The insurance protection gap is generally defined as the difference between total and insured loss costs. Globally, 2021 total losses from natural disasters were estimated to equal approximately USD 280 billion, of which approximately USD 120 billion, or 43%, were covered by (re)insurance.(1) This gap was smaller than many previous years because a higher proportion of losses occurred in the US, which has one of the most developed insurance markets in the world, with high penetration.
The protection gap varies significantly among high-, medium- and low-income countries. In Asia, on average, the protection gap is estimated to be approximately 90%, using historical records as well as analytical analysis. The Lloyd’s report(2) on the protection gap placed several Asian countries in the top ranks, based on estimates of the relative insurance gap cost, with Bangladesh, Indonesia and Philippines holding the top 3 places, respectively.
The figure below depicts insurance penetration by displaying the property-casualty premium as a percentage of gross domestic product (GDP) measured against premium per capita. The plot shows the differential level of protection gap in Asia Pacific—South Korea was excluded, as its insurance penetration is the highest (almost at 5%), an outlier within the Asia context.
With the changing climate, natural catastrophes are becoming more frequent, and the intensity for certain perils is likely to increase, severely affecting several countries in Asia. Urbanization and subsequent unplanned urban development and expansion are escalating in several Asian cities. These dynamics are expected to accentuate the challenges associated with the protection gap.
To measure this protection gap, the most appropriate approach is to use the uninsured portion of the economic losses, due to the lack of data and details. However, it is worth noting that this gap may be smaller in actuality, because a portion of these economic losses is neither desirable nor economically credible to be considered for insurance coverage. Hence, these losses would be excluded. These portions of losses may include risk retentions, deductibles and coverage limits associated with the insurance policies. Additional components of these losses are unmeasurable risk, moral hazard and adverse selection, as well as the more suitable self-funding approach by individuals for the high-frequency/low-severity losses.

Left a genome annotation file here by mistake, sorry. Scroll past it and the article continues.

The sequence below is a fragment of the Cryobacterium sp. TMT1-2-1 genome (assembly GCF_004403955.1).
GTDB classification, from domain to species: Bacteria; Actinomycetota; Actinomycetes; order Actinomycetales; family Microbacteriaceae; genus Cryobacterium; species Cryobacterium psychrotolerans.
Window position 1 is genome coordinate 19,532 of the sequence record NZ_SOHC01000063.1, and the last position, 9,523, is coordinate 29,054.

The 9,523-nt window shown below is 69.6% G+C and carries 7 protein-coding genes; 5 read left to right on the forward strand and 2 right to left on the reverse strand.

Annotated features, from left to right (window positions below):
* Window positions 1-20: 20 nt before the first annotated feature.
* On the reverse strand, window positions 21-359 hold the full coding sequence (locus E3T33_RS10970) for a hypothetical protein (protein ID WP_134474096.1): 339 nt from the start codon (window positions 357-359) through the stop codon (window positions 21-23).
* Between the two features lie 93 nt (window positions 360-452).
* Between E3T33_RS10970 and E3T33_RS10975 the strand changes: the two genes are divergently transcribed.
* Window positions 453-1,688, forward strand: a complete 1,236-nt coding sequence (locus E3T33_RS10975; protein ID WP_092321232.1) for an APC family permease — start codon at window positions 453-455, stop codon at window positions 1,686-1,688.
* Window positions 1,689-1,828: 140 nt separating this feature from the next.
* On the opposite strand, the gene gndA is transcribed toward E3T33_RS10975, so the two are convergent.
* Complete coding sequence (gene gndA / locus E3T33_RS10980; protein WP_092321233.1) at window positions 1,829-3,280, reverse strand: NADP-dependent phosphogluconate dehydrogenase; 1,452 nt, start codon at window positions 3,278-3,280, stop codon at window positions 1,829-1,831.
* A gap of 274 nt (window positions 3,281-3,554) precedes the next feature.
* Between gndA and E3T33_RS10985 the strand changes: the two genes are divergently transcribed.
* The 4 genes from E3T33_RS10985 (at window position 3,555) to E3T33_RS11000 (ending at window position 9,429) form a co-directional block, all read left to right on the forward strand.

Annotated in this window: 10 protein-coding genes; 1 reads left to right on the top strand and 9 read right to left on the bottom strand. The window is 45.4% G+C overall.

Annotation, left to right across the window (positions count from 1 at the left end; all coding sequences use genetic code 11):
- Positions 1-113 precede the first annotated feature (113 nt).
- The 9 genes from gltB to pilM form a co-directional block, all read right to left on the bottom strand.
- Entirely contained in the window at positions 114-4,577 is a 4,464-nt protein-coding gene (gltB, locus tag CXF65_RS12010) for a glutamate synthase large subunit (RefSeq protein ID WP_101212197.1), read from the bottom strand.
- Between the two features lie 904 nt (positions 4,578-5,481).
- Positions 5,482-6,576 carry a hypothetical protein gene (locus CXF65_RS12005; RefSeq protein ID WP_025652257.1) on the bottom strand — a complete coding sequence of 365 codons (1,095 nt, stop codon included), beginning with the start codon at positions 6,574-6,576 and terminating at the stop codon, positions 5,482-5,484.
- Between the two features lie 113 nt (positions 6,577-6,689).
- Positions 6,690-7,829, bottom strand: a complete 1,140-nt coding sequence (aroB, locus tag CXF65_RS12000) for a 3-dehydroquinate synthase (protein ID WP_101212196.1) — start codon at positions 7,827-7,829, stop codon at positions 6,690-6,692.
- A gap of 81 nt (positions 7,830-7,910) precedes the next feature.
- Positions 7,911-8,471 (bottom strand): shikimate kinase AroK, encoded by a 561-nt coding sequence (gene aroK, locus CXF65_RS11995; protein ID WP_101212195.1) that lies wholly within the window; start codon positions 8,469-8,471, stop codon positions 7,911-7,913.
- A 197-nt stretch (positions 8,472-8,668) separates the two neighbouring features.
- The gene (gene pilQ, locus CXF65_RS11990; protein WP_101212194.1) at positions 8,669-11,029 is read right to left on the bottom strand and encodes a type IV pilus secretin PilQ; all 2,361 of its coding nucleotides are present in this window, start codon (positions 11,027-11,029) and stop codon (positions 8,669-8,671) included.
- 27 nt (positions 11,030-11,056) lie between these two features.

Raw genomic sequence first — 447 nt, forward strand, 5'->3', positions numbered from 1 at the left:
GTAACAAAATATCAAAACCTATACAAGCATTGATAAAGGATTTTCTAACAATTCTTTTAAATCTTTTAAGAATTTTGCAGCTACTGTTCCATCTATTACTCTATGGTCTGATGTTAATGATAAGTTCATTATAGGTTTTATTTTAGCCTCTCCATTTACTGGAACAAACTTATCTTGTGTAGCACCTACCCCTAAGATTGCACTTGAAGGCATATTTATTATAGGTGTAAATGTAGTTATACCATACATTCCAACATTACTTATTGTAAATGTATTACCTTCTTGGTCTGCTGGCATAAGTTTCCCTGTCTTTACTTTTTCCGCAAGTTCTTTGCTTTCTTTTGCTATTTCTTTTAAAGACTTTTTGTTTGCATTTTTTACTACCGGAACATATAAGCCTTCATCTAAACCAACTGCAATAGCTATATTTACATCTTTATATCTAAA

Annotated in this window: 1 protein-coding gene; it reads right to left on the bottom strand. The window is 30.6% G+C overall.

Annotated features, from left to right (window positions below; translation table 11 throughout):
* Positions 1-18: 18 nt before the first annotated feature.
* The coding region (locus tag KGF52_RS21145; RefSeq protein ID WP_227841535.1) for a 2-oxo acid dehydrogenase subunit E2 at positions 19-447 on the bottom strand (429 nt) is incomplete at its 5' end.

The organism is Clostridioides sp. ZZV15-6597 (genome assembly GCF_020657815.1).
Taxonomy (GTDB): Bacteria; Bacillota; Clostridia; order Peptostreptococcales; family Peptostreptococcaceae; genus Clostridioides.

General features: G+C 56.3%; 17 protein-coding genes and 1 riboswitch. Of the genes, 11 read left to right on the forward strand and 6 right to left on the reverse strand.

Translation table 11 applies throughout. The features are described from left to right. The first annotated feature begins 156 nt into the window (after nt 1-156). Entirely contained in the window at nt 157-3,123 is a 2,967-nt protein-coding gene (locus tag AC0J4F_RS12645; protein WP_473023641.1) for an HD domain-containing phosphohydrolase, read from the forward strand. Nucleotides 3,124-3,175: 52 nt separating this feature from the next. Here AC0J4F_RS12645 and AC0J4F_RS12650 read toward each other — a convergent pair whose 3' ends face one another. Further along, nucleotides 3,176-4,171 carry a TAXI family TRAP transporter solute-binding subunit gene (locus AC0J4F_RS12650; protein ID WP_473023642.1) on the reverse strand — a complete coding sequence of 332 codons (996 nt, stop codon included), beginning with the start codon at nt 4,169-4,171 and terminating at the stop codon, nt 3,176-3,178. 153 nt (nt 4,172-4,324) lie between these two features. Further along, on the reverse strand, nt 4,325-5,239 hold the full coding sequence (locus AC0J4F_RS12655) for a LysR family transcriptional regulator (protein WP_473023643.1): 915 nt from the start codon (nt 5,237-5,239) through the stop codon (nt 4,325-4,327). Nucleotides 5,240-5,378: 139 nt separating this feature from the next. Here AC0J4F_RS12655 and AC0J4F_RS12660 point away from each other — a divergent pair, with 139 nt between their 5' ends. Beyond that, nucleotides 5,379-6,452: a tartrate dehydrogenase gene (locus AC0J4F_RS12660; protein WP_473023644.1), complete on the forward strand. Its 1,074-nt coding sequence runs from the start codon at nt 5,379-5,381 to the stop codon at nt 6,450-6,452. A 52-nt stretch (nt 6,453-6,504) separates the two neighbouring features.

The size of the insurance penetration gap may differ by sector, subject to the exposures that are affected, as shown in the figure below. For example, corporates and manufacturing industries usually tend to insure their physical properties and production sites as part of their risk management framework. However, residential homeowners may consider insurance to be an additional expense or simply may not be able to afford adequate protection, so the size of the protection gap is usually much larger.
Nevertheless, a large component of losses that is not covered by insurance ultimately may need to be assumed by governments and taxpayers. The public sector assumes an increasing share of climate costs around the world, particularly in developing countries, where private insurance for both businesses and individuals is less prevalent. Financing gaps, if not rectified, often may create long-term fiscal instability for governments. It is imperative to understand the key challenges associated with the prevailing protection gap in Asia and put forth innovative solutions to bridge it.
There are multifaceted challenges associated with the protection gap. Broadly, these can be segregated into political, economic, technical and social disciplines.
The political challenges include the limited will and incentives to implement the necessary policies to reduce the protection gap. In the economic context, affordability, whether it is the individual or the state, remains one of the biggest barriers to using insurance. There are also technical hurdles, due to the lack of data and tailored products with the ability to address the affordability issues, win the confidence of buyers and eventually increase insurance penetration.
The lack of trust in insurance, societal and cultural beliefs such as, “the next disaster will not happen to us,” or the assumption that the government will step in to assist, limits the usage of insurance. Additionally, most of these challenges intersect each other, adding to the complexity. For example, investments in mitigation measures may not earn the same goodwill for public officials as the provision of post-disaster relief.
Pandemic Revealed Substantial Protections Gap, Helped Spur Creative Solutions
The outbreak of the COVID-19 pandemic and associated lockdowns highlighted significant vulnerabilities in the health and financial security of many economies. Businesses of all sizes and sectors were impacted by the crisis resulting from the substantial protection gap. There were no instruments in place for future pandemics.
With recognition that the risks were too large to be assumed by the private insurance sector alone or governments alone, several public-private initiatives were begun, such as the introduction of the Pandemic Risk Reinsurance Program in the US or Chubb’s Pandemic Business Interruption Program.
Marsh McLennan quickly established over 30 national “Pandemic Re” teams to support discussions at national levels around the design and delivery of pandemic risk insurance solutions. All these initiatives are at different stages, but more significant is the effort put in place to develop solutions for one of the largest economic losses ever seen, using public-private partnerships.
From sovereign nations to individuals, there is a wide range of protection gap financing needs. Government needs may include access to immediate payments for emergency relief measures or forgone tax revenues, while for individuals they may include loss of property or income. The available solutions to bridge the insurance protection gap need to be expansive and extend from the micro level (individuals) to the macro level (sovereign states). A collaborative approach between the public sector and private-sector insurance industry is crucial, especially in regions where the insurance protection gap is wide.